She wanted to throw the phone across the room.

“It was this really depressing moment of realizing that I’m just like my mother,” she says.

Le recently asked her parents if she could interview them, ask them about the things that happened to them that she had always been told not to talk about. She was surprised when they said yes.

“It wasn’t about forgiving anybody,” she says. “It wasn’t about me working through any of my own feelings.”

But it was a way of figuring out who she was, and where these different parts of herself came from.

Her dad told her about his first wife and their two sons. He was a helicopter pilot in the South Vietnamese air force. Then spent three years in a concentration camp after the war. He later made it to the U.S., but when he sent for his family, their boat sank, and his wife and older son drowned.

“He abruptly stopped talking and then started wailing,” she says. “It was weird for me to be there for him because we just never have had that kind of relationship where we were there for one another.”

Le had never seen her dad like this. She’d never had such a clear picture of how much suffering her family has had to bear. Similarly, with her mom, she’d never heard directly from her what it felt like to leave her daughter behind in Vietnam. Talking to them about it as an adult gave her insight into the burdens she’s been carrying.

“Whatever karma that was controlling that aspect of her life, never got resolved with her life, by her,” Le says. “So it just got passed on to me, and I have had to work through it all. For both of us.”

You’ll find all of  KQED’s stories about the many ways the Vietnam war affected people in the Bay Area and throughout California at

Just Like My Mother: How We Inherit Our Parents’ Traits and Tragedies 6 October,2017April Dembosky

  • Chantel Keiko Ricks

    Very touching article and topics that need to be addressed.

  • Leandra Pierce

    Ms Dembosky- do you suppose that Le’s parents were disillusioned about what life would be like here? Imagine the trauma of running from trauma to arrive and have your hopes for your children disintegrate? I have spoken with, and heard, stories of (& from) many people who have come here expecting life to be ‘plentiful’ and found great poverty & crime- just as what they left. This caused them great fear, hopelessness and trauma.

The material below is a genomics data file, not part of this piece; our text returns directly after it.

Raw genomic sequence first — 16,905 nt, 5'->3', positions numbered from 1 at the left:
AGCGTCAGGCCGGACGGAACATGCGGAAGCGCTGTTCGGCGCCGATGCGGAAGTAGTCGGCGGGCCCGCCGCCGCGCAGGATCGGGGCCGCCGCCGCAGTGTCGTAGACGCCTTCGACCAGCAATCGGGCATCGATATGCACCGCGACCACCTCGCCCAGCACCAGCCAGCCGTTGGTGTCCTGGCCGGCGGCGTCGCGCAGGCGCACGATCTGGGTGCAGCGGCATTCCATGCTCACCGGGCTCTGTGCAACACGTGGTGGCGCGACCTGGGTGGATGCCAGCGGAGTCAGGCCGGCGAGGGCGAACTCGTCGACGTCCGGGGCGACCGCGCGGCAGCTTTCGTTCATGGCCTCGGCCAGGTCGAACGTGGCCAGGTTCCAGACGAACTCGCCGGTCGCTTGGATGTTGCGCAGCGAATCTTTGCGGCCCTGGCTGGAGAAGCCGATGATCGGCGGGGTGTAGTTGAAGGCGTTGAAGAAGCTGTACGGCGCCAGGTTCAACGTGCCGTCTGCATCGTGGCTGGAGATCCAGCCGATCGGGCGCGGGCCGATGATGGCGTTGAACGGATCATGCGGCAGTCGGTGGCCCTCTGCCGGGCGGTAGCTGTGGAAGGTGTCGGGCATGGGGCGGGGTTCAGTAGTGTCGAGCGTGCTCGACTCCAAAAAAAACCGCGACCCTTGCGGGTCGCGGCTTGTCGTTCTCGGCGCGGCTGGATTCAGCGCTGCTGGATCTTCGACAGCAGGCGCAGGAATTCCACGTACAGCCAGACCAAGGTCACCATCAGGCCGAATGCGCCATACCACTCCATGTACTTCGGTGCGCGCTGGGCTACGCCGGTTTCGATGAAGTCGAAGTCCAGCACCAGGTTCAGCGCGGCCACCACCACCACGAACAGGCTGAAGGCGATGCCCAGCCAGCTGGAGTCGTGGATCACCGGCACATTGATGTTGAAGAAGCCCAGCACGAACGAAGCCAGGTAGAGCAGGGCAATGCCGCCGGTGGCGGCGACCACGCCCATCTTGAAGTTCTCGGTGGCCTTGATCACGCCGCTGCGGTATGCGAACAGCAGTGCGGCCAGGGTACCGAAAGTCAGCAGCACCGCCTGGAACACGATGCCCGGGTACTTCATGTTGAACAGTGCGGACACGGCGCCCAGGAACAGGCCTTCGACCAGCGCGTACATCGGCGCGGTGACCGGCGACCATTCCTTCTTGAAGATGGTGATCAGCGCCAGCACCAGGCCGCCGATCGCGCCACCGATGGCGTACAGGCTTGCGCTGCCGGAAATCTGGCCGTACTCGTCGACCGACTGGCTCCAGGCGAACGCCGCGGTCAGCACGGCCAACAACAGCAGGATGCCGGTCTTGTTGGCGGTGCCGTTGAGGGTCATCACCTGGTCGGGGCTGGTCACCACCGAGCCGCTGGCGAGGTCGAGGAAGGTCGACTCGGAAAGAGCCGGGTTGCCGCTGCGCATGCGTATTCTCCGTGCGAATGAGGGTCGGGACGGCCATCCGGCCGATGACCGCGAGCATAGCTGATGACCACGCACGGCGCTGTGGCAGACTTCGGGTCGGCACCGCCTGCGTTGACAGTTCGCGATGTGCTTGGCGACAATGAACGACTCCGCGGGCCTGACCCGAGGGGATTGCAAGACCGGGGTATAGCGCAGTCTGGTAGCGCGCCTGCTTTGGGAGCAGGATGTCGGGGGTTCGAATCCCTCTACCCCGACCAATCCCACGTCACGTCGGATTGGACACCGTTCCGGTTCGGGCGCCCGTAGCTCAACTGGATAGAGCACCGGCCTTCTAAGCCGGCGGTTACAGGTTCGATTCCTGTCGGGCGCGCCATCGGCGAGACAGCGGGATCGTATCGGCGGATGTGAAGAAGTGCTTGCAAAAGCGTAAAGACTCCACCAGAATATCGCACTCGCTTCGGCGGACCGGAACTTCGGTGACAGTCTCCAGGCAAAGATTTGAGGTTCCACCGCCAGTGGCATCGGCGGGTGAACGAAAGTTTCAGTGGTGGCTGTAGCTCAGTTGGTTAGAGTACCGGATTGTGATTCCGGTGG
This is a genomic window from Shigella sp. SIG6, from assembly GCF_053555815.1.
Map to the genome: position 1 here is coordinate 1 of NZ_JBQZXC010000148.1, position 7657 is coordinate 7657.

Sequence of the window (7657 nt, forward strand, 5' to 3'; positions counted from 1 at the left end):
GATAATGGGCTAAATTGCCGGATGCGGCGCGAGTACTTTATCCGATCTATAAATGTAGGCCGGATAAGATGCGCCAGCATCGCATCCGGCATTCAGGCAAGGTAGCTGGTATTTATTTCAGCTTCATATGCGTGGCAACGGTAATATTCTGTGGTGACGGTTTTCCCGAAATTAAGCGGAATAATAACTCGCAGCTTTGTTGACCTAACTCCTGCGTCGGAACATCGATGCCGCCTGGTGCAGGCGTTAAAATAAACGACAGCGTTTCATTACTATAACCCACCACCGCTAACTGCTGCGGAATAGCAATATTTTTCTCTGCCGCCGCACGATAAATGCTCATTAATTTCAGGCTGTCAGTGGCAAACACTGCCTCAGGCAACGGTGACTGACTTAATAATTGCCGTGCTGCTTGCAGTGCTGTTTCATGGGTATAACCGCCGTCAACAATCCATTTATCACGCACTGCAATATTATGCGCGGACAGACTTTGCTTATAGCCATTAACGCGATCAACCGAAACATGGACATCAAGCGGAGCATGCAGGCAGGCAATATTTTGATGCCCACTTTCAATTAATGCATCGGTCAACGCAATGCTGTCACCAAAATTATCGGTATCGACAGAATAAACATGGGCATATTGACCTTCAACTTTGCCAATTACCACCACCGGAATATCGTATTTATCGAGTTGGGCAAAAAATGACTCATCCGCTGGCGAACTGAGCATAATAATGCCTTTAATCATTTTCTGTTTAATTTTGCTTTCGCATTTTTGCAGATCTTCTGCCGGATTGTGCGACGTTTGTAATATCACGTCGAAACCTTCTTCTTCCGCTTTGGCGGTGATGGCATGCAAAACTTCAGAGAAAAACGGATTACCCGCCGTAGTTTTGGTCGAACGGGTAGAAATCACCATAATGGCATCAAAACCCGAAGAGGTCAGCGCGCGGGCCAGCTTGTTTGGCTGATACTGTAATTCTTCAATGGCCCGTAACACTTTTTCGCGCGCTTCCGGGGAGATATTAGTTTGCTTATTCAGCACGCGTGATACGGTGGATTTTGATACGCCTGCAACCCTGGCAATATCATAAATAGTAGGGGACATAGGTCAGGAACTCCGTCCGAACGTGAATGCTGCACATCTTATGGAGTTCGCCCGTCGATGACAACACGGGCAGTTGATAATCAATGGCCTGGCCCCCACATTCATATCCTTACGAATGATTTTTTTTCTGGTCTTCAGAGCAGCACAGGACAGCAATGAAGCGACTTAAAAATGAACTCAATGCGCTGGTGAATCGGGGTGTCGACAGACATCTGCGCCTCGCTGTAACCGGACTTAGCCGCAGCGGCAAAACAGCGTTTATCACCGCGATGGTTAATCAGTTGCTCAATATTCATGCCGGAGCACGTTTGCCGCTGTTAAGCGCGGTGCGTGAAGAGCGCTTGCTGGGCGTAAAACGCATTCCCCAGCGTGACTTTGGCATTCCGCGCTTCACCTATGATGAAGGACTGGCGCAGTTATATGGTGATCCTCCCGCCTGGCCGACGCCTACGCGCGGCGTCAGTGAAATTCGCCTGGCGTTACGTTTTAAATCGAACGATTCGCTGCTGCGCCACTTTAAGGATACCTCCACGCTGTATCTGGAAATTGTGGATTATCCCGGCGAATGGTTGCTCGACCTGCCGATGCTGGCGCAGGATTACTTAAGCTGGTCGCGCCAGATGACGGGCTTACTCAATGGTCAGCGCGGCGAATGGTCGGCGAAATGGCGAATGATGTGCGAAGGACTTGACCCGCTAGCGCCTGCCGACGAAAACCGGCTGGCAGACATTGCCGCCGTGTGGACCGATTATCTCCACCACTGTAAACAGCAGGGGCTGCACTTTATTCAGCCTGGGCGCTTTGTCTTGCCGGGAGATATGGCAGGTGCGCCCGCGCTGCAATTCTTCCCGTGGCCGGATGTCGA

Maybe Le’s mother was screaming from the trauma of believing the lies that she was told….
    There are so many angles to a situation like this. Please do not simplify people’s life experiences to an entertaining drama piece. It seems very disrespectful of their person & their pain.

    • Dorothy Hammitt Kethler

      You make a good point.

    • ato

      It is not a disillusion of a what life would be like here. This article just stroked a chord in me that I had never fully understood. First by letting me say that there is a difference between refugee vs immigrant. Refugee is someone who has been forced to flee his or her home country. As such you have no choice of uprooting your lives to survive, this plays a major role in a human psyche. You are forced to cope to loss/changes without closure. Hence the anger and the PTSD. You are right that this caused great fear, hopelessness and trauma, but it is not from a disillusion about what life would be like here. They know what they have to do to survive to provide a better lives for their kids but it doesnt mean you are coping with it correctly. This intergenerational transfer of trauma is very much new to me and explains a bit of what I goes thru sometime. As refugee who came to this country at the age of 4, I had experienced this.

    • Laura

      Le’s parents were able to pay for a driver to take her to school and send her to college to become a pharmacist, so poverty and hopelessness do not seem to be factors here. The author did her research on generational trauma and interviewed subjects for this article. Did you? Talk about disrespectful simplification! Write your own article with your own angle, rather than dismiss hers.

  • Dorothy Hammitt Kethler

    Don’t forget the intergenrational traumas of Native Americans, Blacks, and other minorities!

    • Mahaparamasaugata

      Thanks for derailing.

      • Dorothy Hammitt Kethler

        I don’t consider my comment “derailing” in any sense. I’ve worked with indigenous peoples for many years and the problem exists for them as well. Plus for veterans of many wars, especially WWII vets who rarely spoke of their experiences. Future generations must always be informed of the past.